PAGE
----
Since Foxe3 and Pitx3 expression is similar in the developing lens, we evaluated whether the expression of these two genes depends on each other. For this purpose, we analyzed the expression of Foxe3 in the ak mutant and the expression of Pitx3 in the Foxe3 null mutant by in situ hybridization. During normal lens development Foxe3 is initially expressed in the entire lens vesicle. As lens development proceeds, Foxe3 remains active in the anterior of the lens, in cells that will form the anterior lens epithelium (Blixt et al., 2000; Brownell et al., 2000). The differentiating lens fiber cells at the posterior of the lens cease to express Foxe3. In situ hybridizations on E11.5 wild type and ak embryos show an altered spatial distribution of Foxe3 transcripts within the ak lens. While in the wild type lens the highest levels of Foxe3 expression are found in the anterior of the lens (Fig. 2A), which develops into the lens epithelium, in the ak lens most of the Foxe3 transcripts are found in the posterior of the lens (Fig. 2B). Expression of Foxe3 in the posterior of the ak lens indicates that the primary lens fiber cells in the ak embryo do not undergo proper differentiation. Lack of expression of Foxe3 in the anterior compartment indicates that Pitx3 activity is necessary for the maintenance of Foxe3 expression in the anterior lens epithelium. Indeed, the significant downregulation of Foxe3 expression in the ak mutant by E12.5 (Fig. 2C,D) suggests that Pitx3 is necessary for the maintenance of the Foxe3 expression. In contrast, Pitx3 expression is relatively unaffected in the Foxe3 null embryos (Fig. 2E-H), suggesting that Foxe3 does not have an important role in the regulation of Pitx3 transcription during early lens development.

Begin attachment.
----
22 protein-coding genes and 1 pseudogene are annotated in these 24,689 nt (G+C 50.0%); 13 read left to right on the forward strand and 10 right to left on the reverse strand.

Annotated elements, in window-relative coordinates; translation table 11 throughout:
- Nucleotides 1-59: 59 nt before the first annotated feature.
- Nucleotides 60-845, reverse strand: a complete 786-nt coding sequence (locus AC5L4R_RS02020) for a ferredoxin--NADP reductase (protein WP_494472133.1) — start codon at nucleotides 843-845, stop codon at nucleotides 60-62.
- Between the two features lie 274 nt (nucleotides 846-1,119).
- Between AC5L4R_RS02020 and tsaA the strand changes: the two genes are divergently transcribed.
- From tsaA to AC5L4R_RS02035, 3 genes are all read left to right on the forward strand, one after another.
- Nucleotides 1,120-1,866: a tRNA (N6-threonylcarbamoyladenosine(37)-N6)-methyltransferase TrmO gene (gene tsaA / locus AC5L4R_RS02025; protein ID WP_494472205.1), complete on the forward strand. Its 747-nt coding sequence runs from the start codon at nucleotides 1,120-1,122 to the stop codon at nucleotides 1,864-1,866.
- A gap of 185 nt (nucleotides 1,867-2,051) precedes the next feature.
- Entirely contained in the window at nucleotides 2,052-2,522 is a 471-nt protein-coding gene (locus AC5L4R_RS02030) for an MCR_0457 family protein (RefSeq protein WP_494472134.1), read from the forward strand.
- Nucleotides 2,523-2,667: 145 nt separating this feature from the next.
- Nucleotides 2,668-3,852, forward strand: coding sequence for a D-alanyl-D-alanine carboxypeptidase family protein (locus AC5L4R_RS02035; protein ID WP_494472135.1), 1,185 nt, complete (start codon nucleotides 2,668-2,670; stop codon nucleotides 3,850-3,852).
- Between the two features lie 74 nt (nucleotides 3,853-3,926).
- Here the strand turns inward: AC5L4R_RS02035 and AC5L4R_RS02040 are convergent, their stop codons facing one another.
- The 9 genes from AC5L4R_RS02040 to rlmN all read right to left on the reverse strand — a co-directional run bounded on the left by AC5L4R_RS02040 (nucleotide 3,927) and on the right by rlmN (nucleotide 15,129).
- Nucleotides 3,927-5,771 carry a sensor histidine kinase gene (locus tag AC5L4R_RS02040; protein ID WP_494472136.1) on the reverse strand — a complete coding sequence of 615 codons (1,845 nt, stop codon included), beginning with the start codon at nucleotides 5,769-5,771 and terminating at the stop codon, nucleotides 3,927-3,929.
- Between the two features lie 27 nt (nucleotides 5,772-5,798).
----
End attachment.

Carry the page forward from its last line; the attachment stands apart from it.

Since some of the defects in the Foxe3 and Pitx3 mutants appear superficially similar, there was a possibility that these two genes genetically interact. For this reason, we compared lens development in Foxe3 and Pitx3 compound heterozygous and homozygous animals by interbreeding Foxe3+/- heterozygous mice with +/ak heterozygous mice. As previously reported (Medina-Martinez et al., 2005), the Foxe3+/- heterozygous mice display no abnormal phenotype (Fig. 3A), whereas the lenses in +/ak heterozygous animals are almost normal, occasionally displaying a stalk connecting the lens and the surface ectoderm (Fig. 3B). Lenses in Foxe3-deficient animals are smaller than normal and display a persistent connection with the surface ectoderm (Fig. 3C). Lenses in ak/ak animals are typically club-shaped and smaller than lenses in Foxe3-deficient animals. They also display a persistent connection to the surface ectoderm (Fig. 3D). Analysis of lens development in mice with different genotypic combinations of Foxe3 and Pitx3 revealed that in Foxe3+/-;+/ak double heterozygous embryos (Fig. 3E), the morphology of the lens is similar to the lens in ak heterozygous animals (Fig. 3C). Thus, superposition of Foxe3+/- heterozygosity does not exacerbate the +/ak phenotype suggesting that there is no synergistic genetic interaction between Foxe3 and Pitx3. We next evaluated the lens development in Foxe3+/-;ak/ak, Foxe3-/-;+/ak, and Foxe3-/-;ak/ak compound mutants. As expected, the lens in the Foxe3-/-;+/ak had the same morphology (Fig. 3F) as in the Foxe3 null allele (Fig. 3C). The Foxe3+/-;ak/ak lenses (Fig. 3G) resemble those of the ak mutants (Fig. 3D). In the Foxe3-/-;ak/ak compound mutants (Fig. 3H), the lenses are similar to lenses in ak/ak animals (Fig. 3D). These experiments suggest that there is no synergistic interaction between Foxe3 and Pitx3 during lens development.